Creep- the slow, more or less continuous, permanent deformation and displacement of material under the influence of gravity; one form of mass wasting.
Crystalline rock- igneous rock consisting mainly or entirely of crystals.
Deceleration dunes- dunelike lobes of ejecta from impact craters formed as the velocity of the base surge cloud
decreases; most commonly formed on slopes facing toward the source of base-surge flow.
Degradation- the wearing down and general lowering of an area or a feature by any process of weathering and erosion.
Differentiation, magmatic- a general term for the various physicochemical processes that lead to the formation of two or more rock types from a common igneous melt.
Dike- a tabular body of intrusive rock that cuts across the planar structure of the surrounding (and older) rocks. See intrusion.
Diurnal (adj.)- recurring daily; in the case of the Moon, recurring every 28 Earth days.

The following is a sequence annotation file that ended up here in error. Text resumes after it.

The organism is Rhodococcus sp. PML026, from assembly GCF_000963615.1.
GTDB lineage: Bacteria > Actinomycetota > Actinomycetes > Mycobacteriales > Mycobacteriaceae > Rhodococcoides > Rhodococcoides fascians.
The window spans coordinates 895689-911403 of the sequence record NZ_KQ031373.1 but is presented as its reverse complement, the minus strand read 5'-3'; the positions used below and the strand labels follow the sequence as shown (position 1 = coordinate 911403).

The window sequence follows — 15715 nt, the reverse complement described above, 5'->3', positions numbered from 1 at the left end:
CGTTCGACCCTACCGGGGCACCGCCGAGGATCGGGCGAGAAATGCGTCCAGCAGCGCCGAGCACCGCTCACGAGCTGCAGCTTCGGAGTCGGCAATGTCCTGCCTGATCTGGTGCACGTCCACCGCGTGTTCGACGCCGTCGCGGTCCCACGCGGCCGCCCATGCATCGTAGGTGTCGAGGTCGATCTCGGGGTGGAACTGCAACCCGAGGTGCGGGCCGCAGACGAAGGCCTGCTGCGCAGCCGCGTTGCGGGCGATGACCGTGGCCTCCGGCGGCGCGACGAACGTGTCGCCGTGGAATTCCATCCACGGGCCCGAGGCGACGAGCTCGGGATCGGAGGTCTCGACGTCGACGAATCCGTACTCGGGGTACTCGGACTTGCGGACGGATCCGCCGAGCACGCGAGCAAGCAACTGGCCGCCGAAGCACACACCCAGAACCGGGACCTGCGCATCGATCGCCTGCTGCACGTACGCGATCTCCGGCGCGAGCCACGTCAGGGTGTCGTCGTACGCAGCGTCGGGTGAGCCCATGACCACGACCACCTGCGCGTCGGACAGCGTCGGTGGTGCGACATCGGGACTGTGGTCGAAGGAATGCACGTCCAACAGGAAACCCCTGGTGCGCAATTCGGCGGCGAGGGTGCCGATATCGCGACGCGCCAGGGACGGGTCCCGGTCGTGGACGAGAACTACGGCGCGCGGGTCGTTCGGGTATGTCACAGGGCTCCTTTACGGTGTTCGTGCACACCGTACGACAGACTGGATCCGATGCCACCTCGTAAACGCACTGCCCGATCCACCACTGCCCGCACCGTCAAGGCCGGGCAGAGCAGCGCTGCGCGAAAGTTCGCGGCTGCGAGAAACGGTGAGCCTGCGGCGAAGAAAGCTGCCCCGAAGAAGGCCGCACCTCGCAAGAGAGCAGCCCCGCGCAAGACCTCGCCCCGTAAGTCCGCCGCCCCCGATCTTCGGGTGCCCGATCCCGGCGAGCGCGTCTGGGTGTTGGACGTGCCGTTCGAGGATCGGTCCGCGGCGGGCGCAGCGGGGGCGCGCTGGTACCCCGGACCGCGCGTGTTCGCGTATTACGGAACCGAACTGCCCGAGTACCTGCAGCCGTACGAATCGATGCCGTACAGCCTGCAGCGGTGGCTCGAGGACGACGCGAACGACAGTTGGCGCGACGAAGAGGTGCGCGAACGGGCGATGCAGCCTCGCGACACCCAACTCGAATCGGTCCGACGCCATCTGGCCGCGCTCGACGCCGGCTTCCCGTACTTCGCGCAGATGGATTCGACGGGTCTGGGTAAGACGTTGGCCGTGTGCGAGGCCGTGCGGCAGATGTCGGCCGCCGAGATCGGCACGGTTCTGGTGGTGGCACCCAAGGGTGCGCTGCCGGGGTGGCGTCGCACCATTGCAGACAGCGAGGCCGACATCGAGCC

Doppler tracking- a system for measuring the trajectory of spacecraft from Earth, using continuous radiowaves and the Doppler effect. Because of this effect, the frequency of the radiowaves received on Earth is changed slightly by the velocity of the spacecraft.
Drag fold- a subsidiary fold developed in response to movement along or within a larger structural feature.
Dune- a low mound or ridge of loose rock material. Most dunes on Earth are formed by wind action, whereas most of those on the Moon apparently are formed during the ejection of material from an impact crater.
Earthshine- sunlight reflected from Earth that illuminates the lunar surface.
Ejecta- rock material ejected during the process of impact (as from a meteorite impact crater) or by explosive volcanic action.